Today's successful internet business model requires artists and producers to connect more than ever. How you build that connection and manage that connection will largely determine your success in this business moving forward.
Social Networking and the Rise of "MySpace Moguls"
Social networking has changed the internet now and forever. With the public's acceptance of any hotshot product or technology comes expansion. The anonymity of the internet and ease of "setting up a business" (using the term loosely) online, there are many predatory individuals that take advantage of unsuspecting up-and-coming acts.
MySpace Moguls is the phrase I coined for people who "live online" and don't view any sunlight but if you converse with them, or visit their site you are quickly hit with the impression that this individual is doing big things in the music business.
How do you sift through the MySpace Moguls?? Here are some solid ways to do this:
Take the conversation off (insert site here) immediately:
This means asking for an email or website to view more info.
Note: Many startups are using MySpace as a web presence so if they don't have a hosted domain (website) does not mean they are not reputable.
Ask to Set Up a Time to Speak Directly
MySpace Moguls hate to be confronted directly through questioning. Many will provide questions on their site and "hide" behind the wall of anonymity.
Meet in Person
The MySpace Mogul does not like to meet in person, but if a meeting is scheduled, ask them questions that will allow them to show and prove their credibility. Ask them to provide samples of their work, any necessary references, and who their biggest client base is and how they could tailor what they do to your project or promotions.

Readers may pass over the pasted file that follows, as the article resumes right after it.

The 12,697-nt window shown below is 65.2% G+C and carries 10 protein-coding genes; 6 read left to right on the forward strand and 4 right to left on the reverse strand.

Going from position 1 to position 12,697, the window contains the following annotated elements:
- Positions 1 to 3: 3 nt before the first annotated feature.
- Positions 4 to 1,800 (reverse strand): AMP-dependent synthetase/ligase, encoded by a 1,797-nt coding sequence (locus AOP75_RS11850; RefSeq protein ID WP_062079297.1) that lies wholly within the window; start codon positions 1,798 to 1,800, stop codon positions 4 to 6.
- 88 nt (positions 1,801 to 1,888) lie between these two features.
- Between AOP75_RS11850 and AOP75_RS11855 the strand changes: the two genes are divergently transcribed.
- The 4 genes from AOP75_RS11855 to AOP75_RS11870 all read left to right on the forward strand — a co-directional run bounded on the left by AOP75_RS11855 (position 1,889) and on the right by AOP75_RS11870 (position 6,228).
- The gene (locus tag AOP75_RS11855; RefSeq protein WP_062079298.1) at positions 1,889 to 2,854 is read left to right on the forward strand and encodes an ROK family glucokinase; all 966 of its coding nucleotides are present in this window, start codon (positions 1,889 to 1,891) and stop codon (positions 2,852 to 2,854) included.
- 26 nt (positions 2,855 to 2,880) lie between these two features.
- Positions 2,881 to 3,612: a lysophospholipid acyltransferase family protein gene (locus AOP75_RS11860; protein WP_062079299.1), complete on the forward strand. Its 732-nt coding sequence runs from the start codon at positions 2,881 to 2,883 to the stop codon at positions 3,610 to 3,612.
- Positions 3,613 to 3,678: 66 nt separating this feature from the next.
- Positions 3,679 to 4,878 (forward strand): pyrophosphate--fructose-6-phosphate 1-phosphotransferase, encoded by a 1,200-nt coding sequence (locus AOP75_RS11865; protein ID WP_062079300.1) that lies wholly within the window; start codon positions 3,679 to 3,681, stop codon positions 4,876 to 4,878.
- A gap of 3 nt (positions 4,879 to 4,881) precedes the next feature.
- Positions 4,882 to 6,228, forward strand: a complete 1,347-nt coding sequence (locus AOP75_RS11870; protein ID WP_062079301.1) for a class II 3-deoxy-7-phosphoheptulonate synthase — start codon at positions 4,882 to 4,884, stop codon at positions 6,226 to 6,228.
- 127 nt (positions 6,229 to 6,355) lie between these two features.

How to Convert Online Contacts Into Valuable Face-to-Face Meetings
The worst aspect of social networking sites is that navigating through them can be very time consuming. It is not unusual for some people to get sidetracked surfing through pages and end up losing hours of valuable time. As a person who aspires to make it in the industry, you have to learn to view your online efforts as work, and that work must be acted out with purpose. When you log into your preferred social networking site:
- What is your purpose for even having a profile on these sites anyway?
- Do you have an agenda?
- If you come across an individual that has the ability to build your business, and take you to the next level, what is your next move?
Meet and Greet
The concept is simple. Pick a location accessible to the people you want to meet and let them know you would like to meet them in that location. In your actual encounter with those individuals, make sure that you are laying the groundwork to work together or it's a waste. Before leaving, make sure you:
- Exchange contacts.
- Take photos (for your site content).
- Exchange Audio Drops for future mixtapes etc.
If someone is coming to your town, volunteer to show them around. I travel throughout the United States frequently, and trust me, they will never forget you and that leads to additional benefits down the line.
Helpful tips for hosting:
- Find out their itinerary (if possible) beforehand and help plan out their trip.
- If possible, meet them at their location.
Bottom Line: The music business is changing rapidly, but certain codes of conduct still ring true. Deliver purpose and look to build connections with your online efforts. When you accept someone as a friend on your profile, try to actually find out a few things about them. It will pay off in the long run.